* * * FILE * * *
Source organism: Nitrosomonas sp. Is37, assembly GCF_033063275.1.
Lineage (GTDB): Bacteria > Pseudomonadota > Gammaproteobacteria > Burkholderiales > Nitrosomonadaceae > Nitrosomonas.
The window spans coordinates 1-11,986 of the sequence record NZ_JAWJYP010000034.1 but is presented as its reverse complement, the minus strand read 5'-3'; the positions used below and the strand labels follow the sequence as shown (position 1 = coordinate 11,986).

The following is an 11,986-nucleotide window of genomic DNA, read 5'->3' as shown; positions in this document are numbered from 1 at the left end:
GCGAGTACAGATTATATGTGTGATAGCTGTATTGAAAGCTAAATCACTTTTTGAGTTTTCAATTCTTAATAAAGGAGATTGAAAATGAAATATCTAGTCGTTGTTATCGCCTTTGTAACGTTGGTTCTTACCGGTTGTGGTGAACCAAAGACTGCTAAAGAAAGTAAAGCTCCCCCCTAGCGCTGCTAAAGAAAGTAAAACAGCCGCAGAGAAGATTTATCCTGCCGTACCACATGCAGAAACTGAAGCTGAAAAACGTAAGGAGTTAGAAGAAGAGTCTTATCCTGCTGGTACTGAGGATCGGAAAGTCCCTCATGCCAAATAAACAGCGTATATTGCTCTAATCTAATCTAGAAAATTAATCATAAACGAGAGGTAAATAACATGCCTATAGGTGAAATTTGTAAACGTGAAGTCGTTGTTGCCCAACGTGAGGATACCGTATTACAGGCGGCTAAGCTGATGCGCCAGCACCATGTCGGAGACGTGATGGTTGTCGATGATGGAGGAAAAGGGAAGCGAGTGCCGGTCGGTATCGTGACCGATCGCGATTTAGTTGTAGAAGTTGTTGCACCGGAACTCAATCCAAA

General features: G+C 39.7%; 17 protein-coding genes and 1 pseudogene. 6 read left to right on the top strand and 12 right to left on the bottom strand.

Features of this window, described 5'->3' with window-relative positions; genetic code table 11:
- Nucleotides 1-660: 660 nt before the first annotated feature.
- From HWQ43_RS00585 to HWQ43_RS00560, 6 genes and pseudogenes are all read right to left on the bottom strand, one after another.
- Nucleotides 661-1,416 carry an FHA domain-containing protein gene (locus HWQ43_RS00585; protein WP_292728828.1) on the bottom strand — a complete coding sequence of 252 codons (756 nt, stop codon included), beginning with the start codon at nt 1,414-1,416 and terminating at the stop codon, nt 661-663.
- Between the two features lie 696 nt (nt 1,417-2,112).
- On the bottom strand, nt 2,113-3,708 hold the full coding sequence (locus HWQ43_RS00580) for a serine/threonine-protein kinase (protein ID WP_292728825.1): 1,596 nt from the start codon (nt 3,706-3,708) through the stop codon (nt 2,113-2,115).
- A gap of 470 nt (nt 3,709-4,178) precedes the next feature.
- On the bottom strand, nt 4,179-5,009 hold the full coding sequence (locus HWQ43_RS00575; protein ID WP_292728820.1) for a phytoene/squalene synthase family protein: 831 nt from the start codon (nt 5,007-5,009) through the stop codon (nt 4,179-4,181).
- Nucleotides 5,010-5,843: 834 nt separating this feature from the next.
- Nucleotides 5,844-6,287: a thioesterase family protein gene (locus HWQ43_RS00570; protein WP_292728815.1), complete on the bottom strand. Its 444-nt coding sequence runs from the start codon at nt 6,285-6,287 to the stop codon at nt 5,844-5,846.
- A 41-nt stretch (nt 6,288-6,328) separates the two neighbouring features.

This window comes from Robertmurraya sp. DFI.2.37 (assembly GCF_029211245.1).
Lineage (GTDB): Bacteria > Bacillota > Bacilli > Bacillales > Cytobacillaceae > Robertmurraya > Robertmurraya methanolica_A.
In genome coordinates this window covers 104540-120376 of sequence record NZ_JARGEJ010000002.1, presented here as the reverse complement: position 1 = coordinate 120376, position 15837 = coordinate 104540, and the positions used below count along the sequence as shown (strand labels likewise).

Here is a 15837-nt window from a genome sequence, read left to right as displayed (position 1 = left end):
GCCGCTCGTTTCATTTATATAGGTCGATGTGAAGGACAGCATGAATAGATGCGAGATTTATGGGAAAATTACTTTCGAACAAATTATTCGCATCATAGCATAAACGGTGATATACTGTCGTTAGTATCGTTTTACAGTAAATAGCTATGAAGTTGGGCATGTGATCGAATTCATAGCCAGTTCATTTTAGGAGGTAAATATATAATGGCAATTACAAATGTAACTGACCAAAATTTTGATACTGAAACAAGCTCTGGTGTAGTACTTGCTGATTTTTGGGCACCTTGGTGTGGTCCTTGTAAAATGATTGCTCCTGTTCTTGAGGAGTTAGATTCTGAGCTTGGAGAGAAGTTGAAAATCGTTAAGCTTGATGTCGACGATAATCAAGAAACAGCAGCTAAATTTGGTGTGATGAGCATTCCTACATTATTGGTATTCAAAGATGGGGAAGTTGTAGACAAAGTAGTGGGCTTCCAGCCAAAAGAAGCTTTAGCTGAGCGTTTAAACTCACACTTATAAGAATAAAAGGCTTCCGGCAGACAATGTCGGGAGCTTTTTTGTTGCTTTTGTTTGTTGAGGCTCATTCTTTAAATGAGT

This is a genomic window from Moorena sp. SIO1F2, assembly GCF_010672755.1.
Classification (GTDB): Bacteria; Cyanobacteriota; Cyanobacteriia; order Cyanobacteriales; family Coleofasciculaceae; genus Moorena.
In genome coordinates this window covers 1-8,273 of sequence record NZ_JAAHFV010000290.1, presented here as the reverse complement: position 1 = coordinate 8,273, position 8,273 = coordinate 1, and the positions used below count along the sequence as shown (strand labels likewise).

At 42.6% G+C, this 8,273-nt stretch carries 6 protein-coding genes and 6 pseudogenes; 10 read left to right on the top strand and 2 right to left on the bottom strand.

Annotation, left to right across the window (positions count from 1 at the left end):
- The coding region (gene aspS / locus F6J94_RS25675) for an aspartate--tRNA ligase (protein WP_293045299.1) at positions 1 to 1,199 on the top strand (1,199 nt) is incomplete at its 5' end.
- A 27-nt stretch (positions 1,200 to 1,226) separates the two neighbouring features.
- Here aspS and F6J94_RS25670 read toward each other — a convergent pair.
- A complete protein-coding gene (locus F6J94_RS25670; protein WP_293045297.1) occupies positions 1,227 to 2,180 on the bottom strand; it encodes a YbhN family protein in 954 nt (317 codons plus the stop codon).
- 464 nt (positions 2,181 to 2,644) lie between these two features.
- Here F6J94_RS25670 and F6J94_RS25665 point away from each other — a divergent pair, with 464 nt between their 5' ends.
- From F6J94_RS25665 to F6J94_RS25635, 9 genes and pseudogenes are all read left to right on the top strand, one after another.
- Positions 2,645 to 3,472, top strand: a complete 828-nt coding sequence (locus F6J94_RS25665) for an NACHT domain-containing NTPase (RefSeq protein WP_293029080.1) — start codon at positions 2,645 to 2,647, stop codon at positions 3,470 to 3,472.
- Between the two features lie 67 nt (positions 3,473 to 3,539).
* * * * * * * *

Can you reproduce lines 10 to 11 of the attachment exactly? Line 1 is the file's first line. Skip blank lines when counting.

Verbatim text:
- Nucleotides 661-1,416 carry an FHA domain-containing protein gene (locus HWQ43_RS00585; protein WP_292728828.1) on the bottom strand — a complete coding sequence of 252 codons (756 nt, stop codon included), beginning with the start codon at nt 1,414-1,416 and terminating at the stop codon, nt 661-663.
- Between the two features lie 696 nt (nt 1,417-2,112).